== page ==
Listen to episode two of Chief's "The New Rules of Business" podcast to learn more about board diversity mandates and whether they are effective in creating real change.

Mita Malick is the Head of Inclusion, Equity and Impact at equity management platform Carta. She’s spent 15 years in the multicultural marketing and DEI fields, and has experience leading large teams and managing a P&L. She has a BA from Columbia University and an MBA from Duke, and she’s a first generation daughter of Indian immigrants. In other words, she’s exactly who organizations say they want on a corporate board. But she’s been looking for a spot for two years with no luck.

"I’ve been trying to network and meet people. People will say I have such an impressive background and such a great skill set, and then the conversation seems to end there," she says.

That isn’t unusual, says Lisa Shalett, co-founder of Extraordinary Women on Boards, a peer-to-peer community of women who serve on public or private for-profit boards. Companies are prioritizing diverse leadership more than ever, but board spots for women, and particularly women of underrepresented communities, still seem vanishingly elusive. For women who don’t have a particular pedigree — most especially, CEO or CFO experience — it’s harder still.

Part of the problem is low turnover; members tend to hold onto their seats. "There’s far more demand, especially more recently, from women who want to be on boards, than there are board seats to put them in," Shalett says. "But clearly there is turnover on boards, so the question becomes, how do those seats become available to diverse candidates?"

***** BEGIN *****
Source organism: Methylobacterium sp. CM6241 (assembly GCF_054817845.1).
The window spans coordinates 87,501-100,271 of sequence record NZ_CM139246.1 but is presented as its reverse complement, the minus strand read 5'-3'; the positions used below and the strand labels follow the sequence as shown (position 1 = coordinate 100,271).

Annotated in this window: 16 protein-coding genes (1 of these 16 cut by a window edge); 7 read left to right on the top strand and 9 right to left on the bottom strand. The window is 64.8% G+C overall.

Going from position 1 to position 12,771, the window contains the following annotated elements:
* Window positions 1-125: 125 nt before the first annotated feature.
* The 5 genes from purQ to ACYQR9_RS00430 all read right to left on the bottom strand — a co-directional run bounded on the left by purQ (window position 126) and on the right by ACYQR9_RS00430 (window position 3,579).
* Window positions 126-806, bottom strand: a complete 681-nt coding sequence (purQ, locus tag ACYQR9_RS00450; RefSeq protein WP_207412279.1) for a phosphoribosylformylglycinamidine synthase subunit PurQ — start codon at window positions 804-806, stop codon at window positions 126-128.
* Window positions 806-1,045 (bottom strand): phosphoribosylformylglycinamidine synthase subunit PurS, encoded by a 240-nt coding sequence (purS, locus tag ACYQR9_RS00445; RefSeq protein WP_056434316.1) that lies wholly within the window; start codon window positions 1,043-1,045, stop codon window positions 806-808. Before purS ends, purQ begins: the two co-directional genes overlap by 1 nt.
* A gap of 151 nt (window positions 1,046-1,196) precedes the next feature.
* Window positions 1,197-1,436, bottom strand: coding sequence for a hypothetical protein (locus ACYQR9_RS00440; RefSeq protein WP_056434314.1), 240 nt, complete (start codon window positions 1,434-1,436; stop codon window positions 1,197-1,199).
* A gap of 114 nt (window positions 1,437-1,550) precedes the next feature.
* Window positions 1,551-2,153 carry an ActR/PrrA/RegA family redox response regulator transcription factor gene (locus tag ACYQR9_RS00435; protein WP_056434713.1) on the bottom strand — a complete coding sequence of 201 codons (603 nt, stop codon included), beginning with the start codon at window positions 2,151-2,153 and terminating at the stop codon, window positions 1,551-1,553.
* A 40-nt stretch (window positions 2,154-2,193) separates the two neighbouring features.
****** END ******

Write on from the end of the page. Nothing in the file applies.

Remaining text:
The Push for Progress

It’s a riddle that policymakers are trying to crack, some by mandating that board spots go to women and other diverse candidates. California passed a law in 2018 that requires public corporations located in the state to have a certain number of women on their boards of directors. In December of last year, Nasdaq filed a proposal with the U.S. Securities and Exchange Commission that would require most Nasdaq-listed companies to have, or explain why they do not have, at least two diverse directors, including one who self-identifies as female and one who self-identifies as either an underrepresented minority or LGBTQ+. (The SEC hasn’t yet ruled on the proposal.) And Goldman Sachs CEO David Solomon said that the bank would not take companies public in the United States and Europe if they do not have at least one diverse board director.

Even with the push for diversity from those in power, 62% of Fortune 500 board seats are still held by white men, according to a study by the Alliance for Board Diversity and Deloitte. "We’re seeing some progress, but there’s still a lot more progress to be made," says Linda Akutagawa, Chair for the Alliance for Board Diversity, and CEO of Leadership Education for Asian Pacifics.

One big reason women have a hard time snagging seats, even as boards become more diverse, is what Akutagawa calls "recycling" — when companies hire women and non-white individuals who already serve on a board. Akutagawa notes that Hispanic / Latinx women have the highest recycle rates in the Fortune 500, a trend that’s at odds with the fact that Hispanic / Latinx is one of the fastest-growing racial groups in the US.